Whether you're an expert seamstress or a beginner, it's always a good idea and well worth the effort to make a muslin before sewing a garment. A muslin is essentially a practice garment made from a cheap fabric similar to the type of fabric that will be used for the real garment. Typically, you make one to check for fit as well as determine whether a style is good for your body type.
Things You'll Need
Fabric similar to the garment fabric
Iron and ironing board
The fabric you use to create a muslin doesn't have to be an actual, 100% cotton muslin fabric. It can be any fabric you wish, as long as it is the same type and weight of fabric you will use for the real garment. You can stock up on cheap fabric to make muslins, or you can even use old bed sheets from your cabinet or the thrift store. Just be sure to press them with an iron to get the wrinkles out before you use them.
Locate the pattern pieces needed to make your garment minus the facings and detail pieces, unless they are needed to check for fit. Pin them onto the muslin fabric just as you would if you were making the real garment, placing pieces on the fold and along the grain line.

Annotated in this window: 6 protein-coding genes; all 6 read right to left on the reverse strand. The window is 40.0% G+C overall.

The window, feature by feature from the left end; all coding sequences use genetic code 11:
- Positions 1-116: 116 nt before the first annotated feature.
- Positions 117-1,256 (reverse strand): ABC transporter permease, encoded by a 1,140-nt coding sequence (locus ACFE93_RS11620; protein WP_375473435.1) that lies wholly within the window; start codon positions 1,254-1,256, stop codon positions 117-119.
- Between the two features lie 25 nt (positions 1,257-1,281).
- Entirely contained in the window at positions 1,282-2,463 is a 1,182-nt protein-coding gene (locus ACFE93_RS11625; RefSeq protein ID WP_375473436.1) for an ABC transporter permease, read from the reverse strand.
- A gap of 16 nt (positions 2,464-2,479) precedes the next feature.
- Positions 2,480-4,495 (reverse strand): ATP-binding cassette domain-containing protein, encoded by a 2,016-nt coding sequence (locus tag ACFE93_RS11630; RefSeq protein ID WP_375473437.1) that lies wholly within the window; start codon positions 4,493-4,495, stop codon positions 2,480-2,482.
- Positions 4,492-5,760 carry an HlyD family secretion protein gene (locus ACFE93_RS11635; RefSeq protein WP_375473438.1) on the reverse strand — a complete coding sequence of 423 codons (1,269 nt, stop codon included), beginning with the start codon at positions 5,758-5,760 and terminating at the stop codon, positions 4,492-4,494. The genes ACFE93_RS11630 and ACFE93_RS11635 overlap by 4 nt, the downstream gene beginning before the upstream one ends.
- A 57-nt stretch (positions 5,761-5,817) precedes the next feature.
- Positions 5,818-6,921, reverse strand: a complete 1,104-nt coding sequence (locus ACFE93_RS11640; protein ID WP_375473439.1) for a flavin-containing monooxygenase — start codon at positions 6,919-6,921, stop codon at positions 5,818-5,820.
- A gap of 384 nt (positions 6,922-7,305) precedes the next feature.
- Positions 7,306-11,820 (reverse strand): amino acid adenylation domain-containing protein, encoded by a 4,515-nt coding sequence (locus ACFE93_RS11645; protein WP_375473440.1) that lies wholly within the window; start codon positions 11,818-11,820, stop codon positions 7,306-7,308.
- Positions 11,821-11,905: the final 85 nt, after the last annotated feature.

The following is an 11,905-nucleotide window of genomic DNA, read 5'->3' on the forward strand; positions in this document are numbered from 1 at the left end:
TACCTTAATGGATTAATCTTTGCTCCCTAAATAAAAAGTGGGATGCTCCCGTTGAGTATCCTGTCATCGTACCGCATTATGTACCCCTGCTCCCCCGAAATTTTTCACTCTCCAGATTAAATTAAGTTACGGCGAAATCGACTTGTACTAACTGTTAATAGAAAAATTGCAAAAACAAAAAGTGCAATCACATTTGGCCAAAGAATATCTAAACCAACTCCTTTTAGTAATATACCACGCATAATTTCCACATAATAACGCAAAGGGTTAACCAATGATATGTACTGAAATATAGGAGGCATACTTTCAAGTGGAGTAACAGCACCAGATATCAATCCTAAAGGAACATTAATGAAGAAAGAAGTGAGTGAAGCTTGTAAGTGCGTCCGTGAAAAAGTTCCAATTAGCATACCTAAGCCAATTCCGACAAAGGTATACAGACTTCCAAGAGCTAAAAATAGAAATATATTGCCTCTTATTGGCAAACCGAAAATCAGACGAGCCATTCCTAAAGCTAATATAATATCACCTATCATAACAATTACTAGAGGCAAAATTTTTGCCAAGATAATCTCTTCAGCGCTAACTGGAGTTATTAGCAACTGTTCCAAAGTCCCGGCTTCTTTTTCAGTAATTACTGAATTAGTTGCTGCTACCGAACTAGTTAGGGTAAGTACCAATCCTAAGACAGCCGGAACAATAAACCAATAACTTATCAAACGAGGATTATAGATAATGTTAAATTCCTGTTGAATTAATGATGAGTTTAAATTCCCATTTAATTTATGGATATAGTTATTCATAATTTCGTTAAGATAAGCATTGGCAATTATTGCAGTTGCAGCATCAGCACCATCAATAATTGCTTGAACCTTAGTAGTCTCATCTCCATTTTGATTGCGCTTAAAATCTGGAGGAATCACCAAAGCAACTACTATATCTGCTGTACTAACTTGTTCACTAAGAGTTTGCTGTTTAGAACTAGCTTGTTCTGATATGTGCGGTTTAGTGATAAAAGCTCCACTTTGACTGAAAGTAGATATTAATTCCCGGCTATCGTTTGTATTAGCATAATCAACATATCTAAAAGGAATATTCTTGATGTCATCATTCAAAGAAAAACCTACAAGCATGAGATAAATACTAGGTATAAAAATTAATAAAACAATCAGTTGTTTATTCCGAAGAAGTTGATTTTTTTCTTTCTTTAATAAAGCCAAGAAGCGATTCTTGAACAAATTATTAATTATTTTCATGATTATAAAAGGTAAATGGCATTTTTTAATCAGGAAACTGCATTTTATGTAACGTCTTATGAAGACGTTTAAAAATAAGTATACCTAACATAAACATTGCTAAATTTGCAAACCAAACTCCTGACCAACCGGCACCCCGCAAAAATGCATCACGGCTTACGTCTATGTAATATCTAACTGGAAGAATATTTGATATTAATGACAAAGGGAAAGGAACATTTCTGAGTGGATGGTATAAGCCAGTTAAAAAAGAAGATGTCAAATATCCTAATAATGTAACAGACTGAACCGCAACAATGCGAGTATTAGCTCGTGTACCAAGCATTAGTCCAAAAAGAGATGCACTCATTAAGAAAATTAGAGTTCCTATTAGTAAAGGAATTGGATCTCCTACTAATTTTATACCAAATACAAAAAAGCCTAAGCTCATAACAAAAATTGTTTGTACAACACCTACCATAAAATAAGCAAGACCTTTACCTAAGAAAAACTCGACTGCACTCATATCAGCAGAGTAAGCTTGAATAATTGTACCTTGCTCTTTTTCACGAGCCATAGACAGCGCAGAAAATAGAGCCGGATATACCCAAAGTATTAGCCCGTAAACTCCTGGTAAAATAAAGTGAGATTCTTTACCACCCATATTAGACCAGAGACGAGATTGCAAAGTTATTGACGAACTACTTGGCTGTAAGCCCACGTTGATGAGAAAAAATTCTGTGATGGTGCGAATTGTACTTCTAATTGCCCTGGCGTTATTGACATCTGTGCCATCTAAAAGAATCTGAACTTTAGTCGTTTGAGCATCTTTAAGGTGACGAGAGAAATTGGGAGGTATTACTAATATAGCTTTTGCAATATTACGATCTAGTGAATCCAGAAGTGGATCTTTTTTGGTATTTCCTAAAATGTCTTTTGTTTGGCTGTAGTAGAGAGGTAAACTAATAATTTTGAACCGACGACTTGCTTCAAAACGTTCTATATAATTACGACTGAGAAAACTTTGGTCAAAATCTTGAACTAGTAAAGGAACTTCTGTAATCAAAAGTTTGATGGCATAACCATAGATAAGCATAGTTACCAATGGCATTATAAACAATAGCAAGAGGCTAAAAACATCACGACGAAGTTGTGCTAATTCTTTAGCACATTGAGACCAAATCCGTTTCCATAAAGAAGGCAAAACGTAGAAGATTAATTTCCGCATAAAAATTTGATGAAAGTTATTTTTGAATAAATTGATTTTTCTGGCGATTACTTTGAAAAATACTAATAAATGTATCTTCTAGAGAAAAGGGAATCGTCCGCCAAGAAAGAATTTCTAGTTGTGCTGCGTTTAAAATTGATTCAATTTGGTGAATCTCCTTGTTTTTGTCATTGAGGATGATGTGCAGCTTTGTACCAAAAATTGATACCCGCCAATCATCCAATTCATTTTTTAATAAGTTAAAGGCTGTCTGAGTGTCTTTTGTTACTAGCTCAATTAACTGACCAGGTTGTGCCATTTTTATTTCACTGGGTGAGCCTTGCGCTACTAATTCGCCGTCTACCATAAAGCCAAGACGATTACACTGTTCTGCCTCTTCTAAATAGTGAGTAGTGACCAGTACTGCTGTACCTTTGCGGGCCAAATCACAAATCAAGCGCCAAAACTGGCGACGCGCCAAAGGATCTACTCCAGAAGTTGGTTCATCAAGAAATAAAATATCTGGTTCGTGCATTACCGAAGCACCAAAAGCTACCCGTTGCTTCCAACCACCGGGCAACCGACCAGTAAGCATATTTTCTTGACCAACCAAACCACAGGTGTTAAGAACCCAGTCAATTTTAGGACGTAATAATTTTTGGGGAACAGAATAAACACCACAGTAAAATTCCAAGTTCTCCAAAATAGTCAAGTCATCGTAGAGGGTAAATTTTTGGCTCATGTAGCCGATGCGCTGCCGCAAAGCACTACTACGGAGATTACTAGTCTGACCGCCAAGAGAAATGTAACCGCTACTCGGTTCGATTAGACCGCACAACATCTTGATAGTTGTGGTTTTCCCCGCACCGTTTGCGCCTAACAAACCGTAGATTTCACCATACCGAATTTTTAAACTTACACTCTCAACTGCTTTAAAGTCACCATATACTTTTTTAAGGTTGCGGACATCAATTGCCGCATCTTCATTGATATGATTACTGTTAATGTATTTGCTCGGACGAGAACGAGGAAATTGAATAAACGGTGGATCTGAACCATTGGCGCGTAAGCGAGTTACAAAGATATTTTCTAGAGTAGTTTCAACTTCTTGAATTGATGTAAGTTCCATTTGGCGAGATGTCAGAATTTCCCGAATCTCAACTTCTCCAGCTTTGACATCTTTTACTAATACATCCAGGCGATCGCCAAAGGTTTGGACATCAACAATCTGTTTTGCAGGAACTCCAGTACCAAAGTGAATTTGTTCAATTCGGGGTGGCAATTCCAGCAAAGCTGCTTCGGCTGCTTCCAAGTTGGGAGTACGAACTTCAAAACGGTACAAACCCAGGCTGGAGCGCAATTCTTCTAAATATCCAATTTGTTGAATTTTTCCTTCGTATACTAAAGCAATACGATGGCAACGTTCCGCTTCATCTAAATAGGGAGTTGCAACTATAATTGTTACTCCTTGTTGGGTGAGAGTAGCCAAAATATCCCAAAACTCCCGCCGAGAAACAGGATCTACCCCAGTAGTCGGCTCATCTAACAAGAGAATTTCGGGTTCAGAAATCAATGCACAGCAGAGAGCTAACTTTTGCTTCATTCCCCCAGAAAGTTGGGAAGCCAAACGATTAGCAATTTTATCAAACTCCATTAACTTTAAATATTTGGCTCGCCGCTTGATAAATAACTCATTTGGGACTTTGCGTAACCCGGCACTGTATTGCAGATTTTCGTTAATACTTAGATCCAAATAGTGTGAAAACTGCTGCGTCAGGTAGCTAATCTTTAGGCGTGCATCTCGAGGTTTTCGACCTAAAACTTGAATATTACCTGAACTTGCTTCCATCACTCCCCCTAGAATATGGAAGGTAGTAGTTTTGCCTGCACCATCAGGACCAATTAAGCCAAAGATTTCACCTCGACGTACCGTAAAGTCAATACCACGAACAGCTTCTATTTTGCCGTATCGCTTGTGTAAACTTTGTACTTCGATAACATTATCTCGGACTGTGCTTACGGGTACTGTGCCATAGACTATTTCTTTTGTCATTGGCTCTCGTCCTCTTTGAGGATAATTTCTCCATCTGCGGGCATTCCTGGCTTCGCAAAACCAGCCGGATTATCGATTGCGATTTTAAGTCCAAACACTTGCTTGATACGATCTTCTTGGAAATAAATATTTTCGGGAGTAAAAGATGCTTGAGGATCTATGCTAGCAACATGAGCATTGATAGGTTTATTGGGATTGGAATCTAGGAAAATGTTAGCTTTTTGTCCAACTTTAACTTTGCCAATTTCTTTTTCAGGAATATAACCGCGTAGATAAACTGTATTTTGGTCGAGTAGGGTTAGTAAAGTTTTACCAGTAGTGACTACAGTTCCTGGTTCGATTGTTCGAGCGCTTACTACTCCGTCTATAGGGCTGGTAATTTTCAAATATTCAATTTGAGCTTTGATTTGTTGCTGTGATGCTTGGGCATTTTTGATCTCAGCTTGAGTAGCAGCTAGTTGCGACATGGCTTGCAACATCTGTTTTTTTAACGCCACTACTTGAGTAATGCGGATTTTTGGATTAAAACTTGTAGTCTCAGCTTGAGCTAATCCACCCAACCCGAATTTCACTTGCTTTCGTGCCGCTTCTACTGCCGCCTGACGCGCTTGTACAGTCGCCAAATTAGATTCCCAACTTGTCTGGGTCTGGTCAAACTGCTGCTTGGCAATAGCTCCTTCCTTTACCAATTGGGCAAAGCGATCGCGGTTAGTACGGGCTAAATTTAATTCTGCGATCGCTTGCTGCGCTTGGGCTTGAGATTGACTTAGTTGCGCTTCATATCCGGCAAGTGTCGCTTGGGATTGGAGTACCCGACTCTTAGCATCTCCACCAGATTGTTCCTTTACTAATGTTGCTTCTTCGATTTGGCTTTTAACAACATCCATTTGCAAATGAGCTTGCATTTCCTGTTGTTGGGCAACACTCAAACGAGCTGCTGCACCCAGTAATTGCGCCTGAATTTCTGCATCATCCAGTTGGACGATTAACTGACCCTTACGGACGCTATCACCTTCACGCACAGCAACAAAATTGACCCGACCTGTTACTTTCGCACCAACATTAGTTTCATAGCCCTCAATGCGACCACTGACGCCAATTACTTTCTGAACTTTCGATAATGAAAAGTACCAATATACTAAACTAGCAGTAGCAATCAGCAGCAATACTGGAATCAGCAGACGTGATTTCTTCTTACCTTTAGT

Determine your size from the size chart on the pattern envelope and cut the pattern along the size lines.
If you fall within 2 size ranges, it's always a good idea to cut out the larger size. It's much easier to take in a garment than it is to make one bigger.
Mark the waistline onto your muslin fabric using a tracing wheel and carbon paper.
Mark the darts and any other important markings from your pattern onto your muslin fabric.
Set your machine to the longest stitch (basting stitch) to sew the seams on your muslin. This will make it much easier to remove the seams later if adjustments are needed.
Follow the pattern directions to construct the test garment from the muslin fabric. Press open the seams with an iron.
Since you aren't using any facings on your muslin, stitch 5/8 inch away from the edge of your fabric where the facings would be located so you can see where the edges of your garment are. If the facing edge is curved, clip or notch the seam allowance so it will lie flat when you press it under.
Press the facing seam allowances under along the stitch lines.
Once the muslin is sewn together, turn it inside out so the seams show and place it on your dress form or on yourself.
Now you can make the fit adjustments by using pins to adjust the seams to fit.
The pin lines will become the new seam lines. Use a washable marker to mark the new seam lines.
Remove the muslin from the dress form and measure 5/8 inch from the new seam line and mark on the muslin. This will be the new cut line.
Remove the seams of the muslin with a seam ripper and cut along the new cut lines. The pieces of the muslin will now become your new pattern pieces so you can cut and sew your real garment, knowing that after all of your hard work it will fit you perfectly.
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